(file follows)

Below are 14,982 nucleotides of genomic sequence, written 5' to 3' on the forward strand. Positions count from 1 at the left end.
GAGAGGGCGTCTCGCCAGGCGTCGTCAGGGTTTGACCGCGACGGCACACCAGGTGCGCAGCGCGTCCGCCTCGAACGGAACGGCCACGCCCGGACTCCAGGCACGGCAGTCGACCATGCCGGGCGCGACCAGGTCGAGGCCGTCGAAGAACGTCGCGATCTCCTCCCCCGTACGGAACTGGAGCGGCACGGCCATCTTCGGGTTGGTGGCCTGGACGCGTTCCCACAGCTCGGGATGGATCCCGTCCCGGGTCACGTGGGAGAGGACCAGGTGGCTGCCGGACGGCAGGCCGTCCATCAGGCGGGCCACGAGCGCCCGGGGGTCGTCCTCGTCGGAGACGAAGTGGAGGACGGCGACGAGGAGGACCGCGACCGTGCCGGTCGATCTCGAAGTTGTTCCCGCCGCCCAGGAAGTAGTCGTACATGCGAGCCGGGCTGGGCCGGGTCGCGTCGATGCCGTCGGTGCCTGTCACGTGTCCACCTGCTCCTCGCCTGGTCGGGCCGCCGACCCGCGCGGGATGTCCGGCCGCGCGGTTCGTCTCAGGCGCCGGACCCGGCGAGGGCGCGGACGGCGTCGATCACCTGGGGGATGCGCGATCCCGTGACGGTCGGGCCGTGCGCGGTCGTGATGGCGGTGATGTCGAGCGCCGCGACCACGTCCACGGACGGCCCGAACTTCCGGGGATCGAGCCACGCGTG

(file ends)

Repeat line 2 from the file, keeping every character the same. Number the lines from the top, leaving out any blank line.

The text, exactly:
GAGAGGGCGTCTCGCCAGGCGTCGTCAGGGTTTGACCGCGACGGCACACCAGGTGCGCAGCGCGTCCGCCTCGAACGGAACGGCCACGCCCGGACTCCAGGCACGGCAGTCGACCATGCCGGGCGCGACCAGGTCGAGGCCGTCGAAGAACGTCGCGATCTCCTCCCCCGTACGGAACTGGAGCGGCACGGCCATCTTCGGGTTGGTGGCCTGGACGCGTTCCCACAGCTCGGGATGGATCCCGTCCCGGGTCACGTGGGAGAGGACCAGGTGGCTGCCGGACGGCAGGCCGTCCATCAGGCGGGCCACGAGCGCCCGGGGGTCGTCCTCGTCGGAGACGAAGTGGAGGACGGCGACGAGGAGGACCGCGACCGTGCCGGTCGATCTCGAAGTTGTTCCCGCCGCCCAGGAAGTAGTCGTACATGCGAGCCGGGCTGGGCCGGGTCGCGTCGATGCCGTCGGTGCCTGTCACGTGTCCACCTGCTCCTCGCCTGGTCGGGCCGCCGACCCGCGCGGGATGTCCGGCCGCGCGGTTCGTCTCAGGCGCCGGACCCGGCGAGGGCGCGGACGGCGTCGATCACCTGGGGGATGCGCGATCCCGTGACGGTCGGGCCGTGCGCGGTCGTGATGGCGGTGATGTCGAGCGCCGCGACCACGTCCACGGACGGCCCGAACTTCCGGGGATCGAGCCACGCGTG